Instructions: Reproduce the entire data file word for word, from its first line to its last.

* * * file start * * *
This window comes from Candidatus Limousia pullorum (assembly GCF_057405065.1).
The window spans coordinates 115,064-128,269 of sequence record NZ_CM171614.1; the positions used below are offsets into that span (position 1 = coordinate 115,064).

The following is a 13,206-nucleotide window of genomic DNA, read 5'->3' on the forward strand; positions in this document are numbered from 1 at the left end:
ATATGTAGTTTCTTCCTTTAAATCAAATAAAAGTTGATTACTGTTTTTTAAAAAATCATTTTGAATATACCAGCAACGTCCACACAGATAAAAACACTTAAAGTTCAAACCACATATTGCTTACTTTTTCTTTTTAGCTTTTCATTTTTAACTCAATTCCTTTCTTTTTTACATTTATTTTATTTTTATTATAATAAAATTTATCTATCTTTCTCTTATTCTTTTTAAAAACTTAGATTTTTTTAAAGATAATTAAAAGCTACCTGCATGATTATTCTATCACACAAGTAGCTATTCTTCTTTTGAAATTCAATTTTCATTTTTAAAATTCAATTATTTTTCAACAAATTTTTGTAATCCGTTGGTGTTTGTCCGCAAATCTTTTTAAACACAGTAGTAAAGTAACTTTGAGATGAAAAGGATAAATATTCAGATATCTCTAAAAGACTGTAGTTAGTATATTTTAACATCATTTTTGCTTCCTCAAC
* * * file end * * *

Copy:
This window comes from Candidatus Limousia pullorum (assembly GCF_057405065.1).
The window spans coordinates 115,064-128,269 of sequence record NZ_CM171614.1; the positions used below are offsets into that span (position 1 = coordinate 115,064).

The following is a 13,206-nucleotide window of genomic DNA, read 5'->3' on the forward strand; positions in this document are numbered from 1 at the left end:
ATATGTAGTTTCTTCCTTTAAATCAAATAAAAGTTGATTACTGTTTTTTAAAAAATCATTTTGAATATACCAGCAACGTCCACACAGATAAAAACACTTAAAGTTCAAACCACATATTGCTTACTTTTTCTTTTTAGCTTTTCATTTTTAACTCAATTCCTTTCTTTTTTACATTTATTTTATTTTTATTATAATAAAATTTATCTATCTTTCTCTTATTCTTTTTAAAAACTTAGATTTTTTTAAAGATAATTAAAAGCTACCTGCATGATTATTCTATCACACAAGTAGCTATTCTTCTTTTGAAATTCAATTTTCATTTTTAAAATTCAATTATTTTTCAACAAATTTTTGTAATCCGTTGGTGTTTGTCCGCAAATCTTTTTAAACACAGTAGTAAAGTAACTTTGAGATGAAAAGGATAAATATTCAGATATCTCTAAAAGACTGTAGTTAGTATATTTTAACATCATTTTTGCTTCCTCAAC